Like many financial moves, a budget is only worth the amount of effort you put into it. And let’s face it, there’s a sizeable time investment involved if you’re budgeting as a beginner.
You might find it difficult to find and keep records of your income and expenses, tracking down your bank account information and learning to review your credit card transactions more critically. And if you live with family and share expenses, you could be hard-pressed to get everyone on board with each budgeting decision, like cutting cable or going out to eat less often.
At least much of this hard work is over once you’ve created your budget — you’ll already know where and how to input your monthly income and expenses. Still, you’ll continue to be on the hook for some data entry and analysis.
Con: Treating it as the only solution could stall your repayment
If you go to the trouble of building a budget to pay off student loans, you might think you’re now completely set for a successful repayment.
However, by treating your budget as the be-all and end-all, you could fall into the trap of forgetting to focus on your income.
After all, you can only shrink your budget so far. Once you’ve become the most efficient spender possible, increasing your monthly loan payment amount would only be possible through income-building. (Plus, earning more money would also help you increase your savings to build a cushion for those budget-breaking emergencies.)
Con: Might be unnecessary if your repayment is under control
A budget to pay off student loans might sound like the best solution for a troubled borrower, but what about more successful borrowers who are cruising through repayment?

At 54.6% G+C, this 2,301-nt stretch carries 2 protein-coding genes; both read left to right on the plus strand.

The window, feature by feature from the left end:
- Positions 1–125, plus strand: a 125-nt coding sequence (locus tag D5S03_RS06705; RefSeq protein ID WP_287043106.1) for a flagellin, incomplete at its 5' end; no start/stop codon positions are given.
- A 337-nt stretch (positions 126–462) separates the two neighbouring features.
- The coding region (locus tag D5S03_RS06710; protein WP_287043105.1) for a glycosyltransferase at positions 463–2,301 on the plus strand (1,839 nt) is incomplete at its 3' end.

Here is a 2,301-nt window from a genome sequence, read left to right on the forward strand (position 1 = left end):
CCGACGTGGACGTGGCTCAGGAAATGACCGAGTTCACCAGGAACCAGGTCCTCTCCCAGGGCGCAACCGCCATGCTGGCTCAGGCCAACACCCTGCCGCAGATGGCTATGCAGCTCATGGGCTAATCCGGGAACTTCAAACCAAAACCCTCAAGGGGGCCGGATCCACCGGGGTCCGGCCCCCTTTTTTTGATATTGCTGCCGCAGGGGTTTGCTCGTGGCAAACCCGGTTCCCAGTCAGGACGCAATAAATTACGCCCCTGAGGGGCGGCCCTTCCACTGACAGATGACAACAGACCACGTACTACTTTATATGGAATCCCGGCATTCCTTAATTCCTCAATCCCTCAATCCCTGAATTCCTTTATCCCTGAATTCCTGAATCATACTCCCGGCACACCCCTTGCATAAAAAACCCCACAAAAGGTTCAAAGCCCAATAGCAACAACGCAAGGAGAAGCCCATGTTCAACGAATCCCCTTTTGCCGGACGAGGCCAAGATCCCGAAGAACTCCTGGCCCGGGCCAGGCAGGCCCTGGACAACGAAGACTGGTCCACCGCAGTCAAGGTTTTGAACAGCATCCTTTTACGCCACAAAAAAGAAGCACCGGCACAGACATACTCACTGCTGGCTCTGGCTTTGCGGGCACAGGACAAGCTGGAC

It’s possible a budget could slow you down.
Maybe you’re a shoo-in for a federal loan forgiveness program and have the cash-flow to make the minimum payment before your debt is eventually wiped away. Or perhaps you’re naturally budget-conscious, resourceful and driven to attack your loan balance.
There are many scenarios like these where a budget might not hurt, but it certainly won’t help you as much as it would others.
Weigh the pros and cons before choosing a budget to pay off student loans
Although it’s a nice-to-have tool that could chart out your repayment (and other financial goals), budgeting isn’t for every student loan borrower.
Before you adhere to experts’ directives to create your first budget or fine-tune your existing one, weigh the pros and cons. Ask yourself if it could help you reach the end of your student loan debt faster.
If your answer is a resounding yes, choose the best budgeting method for your situation.
And if you’re not so sure, consider other strategies which could help you pay off debt faster.
Interested in refinancing student loans?Here are the top 7 lenders of 2019!